As the sun came up on our third flight and revealed the sparse, wintery landscape of Central Asia, the idea finally started to sink in: we’re on our way to Kyrgyzstan not for a week or a month, but to live. A day later we’re still getting used to the idea, but at least we’re 24 hours closer to understanding our new home.
We were still thanking our lucky stars that all of our four giant suitcases had arrived undamaged when we exited the airport into a small crowd of smoking taxi drivers. You couldn’t say they weren’t nice–some were a bit pushy–but we did have a small argument because we wanted to take an official taxi, it being our first day in the country and all. It turned out to be a good choice because our driver, a Kurdish man who’d lived here 23 years, eventually found us a place to stay after our Plan A and Plan B fell through. He also gave us SIM cards (which won’t fit our phones, but it was a very nice gesture).
Comfortably situated in a cozy studio apartment with heated floors and highly reflective ceilings, we charged our American electronic devices and freshened up before introducing ourselves to our new city.
Outside was cold, but not unbearably cold. The standard form of dress seems to be a navy-blue down coat, black boots and a thick winter hat, so at least in this season it wasn’t hard to fit in. We navigated our way through central Bishkek’s grid, following locals when we were forced to cross one of the frenetic avenues, eventually arriving at Ala-Too Square.
Bishkek’s main square was nearly empty, but the two guards were still at their posts in front of the statue of Aykol Manas on his horse. We were too cold to stay for the Changing of the Guard, which takes place every hour during winter, and I was impressed that the two young soldiers were able to maintain their positions for so long–frozen inside and out, I’m sure.
Craving lunch, we followed a picture of manty (meat dumplings) into what turned out to be a pizza and sports bar with a “Pele” theme. Given its location, it’s no surprise that it was on the higher end of food prices. Still, fresh off a plane from San Francisco, the sub-$4 main dishes and $1 beers seemed cheap. Most importantly, it was delicious. Our stir fry and fried dumplings were cooked just right and with just the right spice combination that was just unique enough to remind us that we’d never been here before.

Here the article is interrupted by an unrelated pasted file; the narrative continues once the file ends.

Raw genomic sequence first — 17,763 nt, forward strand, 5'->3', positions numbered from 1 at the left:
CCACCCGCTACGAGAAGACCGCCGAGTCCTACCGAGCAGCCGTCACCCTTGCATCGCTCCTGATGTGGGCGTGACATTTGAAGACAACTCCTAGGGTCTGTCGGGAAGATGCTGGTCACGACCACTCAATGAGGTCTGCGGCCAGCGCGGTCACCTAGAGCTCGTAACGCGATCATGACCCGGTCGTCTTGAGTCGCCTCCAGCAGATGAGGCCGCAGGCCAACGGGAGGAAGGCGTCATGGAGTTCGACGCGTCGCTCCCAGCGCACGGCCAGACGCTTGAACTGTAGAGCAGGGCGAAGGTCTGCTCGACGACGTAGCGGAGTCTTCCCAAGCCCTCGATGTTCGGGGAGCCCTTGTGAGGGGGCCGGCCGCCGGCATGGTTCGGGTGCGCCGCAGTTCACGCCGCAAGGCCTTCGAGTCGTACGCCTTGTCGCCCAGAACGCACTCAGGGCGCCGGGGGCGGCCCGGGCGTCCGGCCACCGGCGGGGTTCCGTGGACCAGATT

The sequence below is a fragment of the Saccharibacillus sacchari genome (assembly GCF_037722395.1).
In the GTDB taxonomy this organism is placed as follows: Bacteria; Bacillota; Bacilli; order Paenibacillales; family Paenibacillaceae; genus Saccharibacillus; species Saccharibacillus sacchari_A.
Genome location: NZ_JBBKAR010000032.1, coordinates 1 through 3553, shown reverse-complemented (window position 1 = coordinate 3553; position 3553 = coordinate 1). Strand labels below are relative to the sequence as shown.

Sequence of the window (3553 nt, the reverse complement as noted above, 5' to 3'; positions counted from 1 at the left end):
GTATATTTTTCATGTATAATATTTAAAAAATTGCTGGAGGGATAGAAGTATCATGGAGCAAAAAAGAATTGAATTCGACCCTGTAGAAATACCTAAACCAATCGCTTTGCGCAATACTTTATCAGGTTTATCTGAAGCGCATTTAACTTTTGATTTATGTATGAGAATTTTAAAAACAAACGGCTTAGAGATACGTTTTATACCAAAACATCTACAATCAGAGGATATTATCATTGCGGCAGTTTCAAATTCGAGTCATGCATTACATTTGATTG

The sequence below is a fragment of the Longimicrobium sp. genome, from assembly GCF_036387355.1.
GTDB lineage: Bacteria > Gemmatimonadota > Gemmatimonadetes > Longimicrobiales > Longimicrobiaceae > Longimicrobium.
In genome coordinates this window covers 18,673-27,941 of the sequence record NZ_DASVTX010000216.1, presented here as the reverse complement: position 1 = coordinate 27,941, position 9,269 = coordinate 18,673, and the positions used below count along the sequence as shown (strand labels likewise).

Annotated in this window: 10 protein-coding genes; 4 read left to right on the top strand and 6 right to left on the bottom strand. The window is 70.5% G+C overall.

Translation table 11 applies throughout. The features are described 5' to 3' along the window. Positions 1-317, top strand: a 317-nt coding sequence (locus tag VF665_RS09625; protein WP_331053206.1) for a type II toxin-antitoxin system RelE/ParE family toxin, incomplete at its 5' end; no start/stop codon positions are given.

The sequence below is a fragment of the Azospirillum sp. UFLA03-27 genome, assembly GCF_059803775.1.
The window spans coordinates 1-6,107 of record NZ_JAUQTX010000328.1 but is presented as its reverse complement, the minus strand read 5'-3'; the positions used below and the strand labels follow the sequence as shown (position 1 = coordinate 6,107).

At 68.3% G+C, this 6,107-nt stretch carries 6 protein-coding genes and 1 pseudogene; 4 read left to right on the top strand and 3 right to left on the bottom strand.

On the way back home, we made a pit stop at a small market to pick up dinner and price the local produce. We discovered, among other things, that we’ll be eating a lot of carrots and not too many tomatoes. The best thing about the market, in my opinion, is the assortment of prepared salads on offer, from shiitake mushroom to eggplant and carrot, and a wide variety of pickled vegetables. I can’t wait to methodically consume each one–possibly all in one sitting.
The dinner we got was fated to stay in the refrigerator that night. We tried our best to stay awake until a more normal hour, but we were both sound asleep by 7:30PM with no hope of return. We were tired from our 37-hour journey, but we were also satisfied and comfortable, glad to finally be home–even if that home was Bishkek, Kyrgyzstan, literally halfway around the world from our last apartment. I think the heated floors had something to do with it too.
This was actually not a challenge at all. Stephanie had arranged for a student visa through The London School in Bishkek, which provided the service with only a verbal intention to take courses. She paid $70 for the visa at the airport, which she can renew later through the language school. [CORRECTION: that “visa” thing didn’t quite pan out.] I, on the other hand, am here on a simple tourist visa. As an American, I didn’t have to pay anything and I can stay in the country for up to 60 days (according to the Department of Something or Other on 58 Kievskaya Street). My visa isn’t renewable, meaning that I will most likely have to leave the country and come back to start a new 60 days/or apply for a long-term visa. From what I’ve heard, there’s no “60 or something days out of 180 days”-type rule (which applied to us when we previously lived in Hungary, which is within the Schengen area), and the Kazakh border is just a couple hours away so I can easily go for a visa-renewing weekend getaway in Almaty.
We were able to book a double room in a guesthouse over the internet, but the address was incomplete and our taxi driver was unable to reach the owners. Our Plan B was a larger guesthouse recommended by Lonely Planet. We found it, but it was closed for the season. The driver explained that this is relatively common, since not many tourists come to Bishkek in the winter and hostels cut down on overhead by just shutting down for a couple months. If your budget is more adult, the standard hotels–both local and international chains–are in business year-round. Thanks to our savvy driver everything turned out OK–but the moral of the story is definitely make sure your hosts confirm your reservation before you get here.
If you speak Russian, you’ll be fine. If you don’t speak Russian (let alone Kyrgyz) you’ll have some trouble communicating. The woman at the airport who helped with our visas spoke English, but after that I’ve only heard a few words here and there, like “howareyoumyfriend,” and “big money, big money.” I was surprised that even at the relatively upscale restaurant where we had lunch the young servers didn’t speak any English. That said, Bishkek hosts several language schools that offer intensive Russian courses for around $5 per hour.